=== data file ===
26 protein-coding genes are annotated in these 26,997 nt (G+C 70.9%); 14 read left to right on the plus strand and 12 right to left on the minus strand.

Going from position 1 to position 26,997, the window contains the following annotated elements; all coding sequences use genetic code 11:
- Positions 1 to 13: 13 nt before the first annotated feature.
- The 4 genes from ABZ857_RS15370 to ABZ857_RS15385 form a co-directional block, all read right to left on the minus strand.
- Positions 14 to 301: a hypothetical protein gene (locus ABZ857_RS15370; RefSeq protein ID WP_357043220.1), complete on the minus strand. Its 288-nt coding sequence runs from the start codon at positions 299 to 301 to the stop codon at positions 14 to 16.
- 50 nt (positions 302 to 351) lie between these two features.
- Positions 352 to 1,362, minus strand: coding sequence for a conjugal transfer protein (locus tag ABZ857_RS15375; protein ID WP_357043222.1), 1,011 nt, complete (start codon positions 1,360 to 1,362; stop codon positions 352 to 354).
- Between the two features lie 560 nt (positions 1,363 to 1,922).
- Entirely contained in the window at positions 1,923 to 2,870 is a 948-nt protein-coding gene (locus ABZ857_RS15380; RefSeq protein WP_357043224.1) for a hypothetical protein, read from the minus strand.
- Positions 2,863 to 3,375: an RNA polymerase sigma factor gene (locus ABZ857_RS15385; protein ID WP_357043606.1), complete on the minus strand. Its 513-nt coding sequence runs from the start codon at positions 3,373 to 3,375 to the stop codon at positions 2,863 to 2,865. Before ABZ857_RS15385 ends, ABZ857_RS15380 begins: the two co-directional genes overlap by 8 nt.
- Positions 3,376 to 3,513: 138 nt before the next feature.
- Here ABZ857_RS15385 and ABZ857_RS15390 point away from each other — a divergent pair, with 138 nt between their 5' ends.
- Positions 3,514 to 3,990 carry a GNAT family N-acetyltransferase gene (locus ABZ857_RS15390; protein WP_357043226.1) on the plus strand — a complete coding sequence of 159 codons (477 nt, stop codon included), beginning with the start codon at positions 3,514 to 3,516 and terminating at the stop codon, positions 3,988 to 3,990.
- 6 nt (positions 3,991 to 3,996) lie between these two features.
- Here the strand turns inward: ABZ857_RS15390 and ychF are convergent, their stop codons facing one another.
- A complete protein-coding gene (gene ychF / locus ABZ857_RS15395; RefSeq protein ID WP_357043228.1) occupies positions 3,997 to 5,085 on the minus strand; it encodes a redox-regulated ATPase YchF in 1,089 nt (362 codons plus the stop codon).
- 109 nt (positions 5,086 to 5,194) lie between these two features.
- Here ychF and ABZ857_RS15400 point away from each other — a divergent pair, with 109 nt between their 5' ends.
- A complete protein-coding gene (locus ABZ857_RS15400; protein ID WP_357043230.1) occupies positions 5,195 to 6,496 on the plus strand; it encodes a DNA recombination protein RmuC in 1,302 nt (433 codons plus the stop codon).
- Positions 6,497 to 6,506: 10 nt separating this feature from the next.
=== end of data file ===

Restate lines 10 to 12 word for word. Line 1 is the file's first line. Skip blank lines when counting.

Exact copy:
- Positions 2,863 to 3,375: an RNA polymerase sigma factor gene (locus ABZ857_RS15385; protein ID WP_357043606.1), complete on the minus strand. Its 513-nt coding sequence runs from the start codon at positions 3,373 to 3,375 to the stop codon at positions 2,863 to 2,865. Before ABZ857_RS15385 ends, ABZ857_RS15380 begins: the two co-directional genes overlap by 8 nt.
- Positions 3,376 to 3,513: 138 nt before the next feature.
- Here ABZ857_RS15385 and ABZ857_RS15390 point away from each other — a divergent pair, with 138 nt between their 5' ends.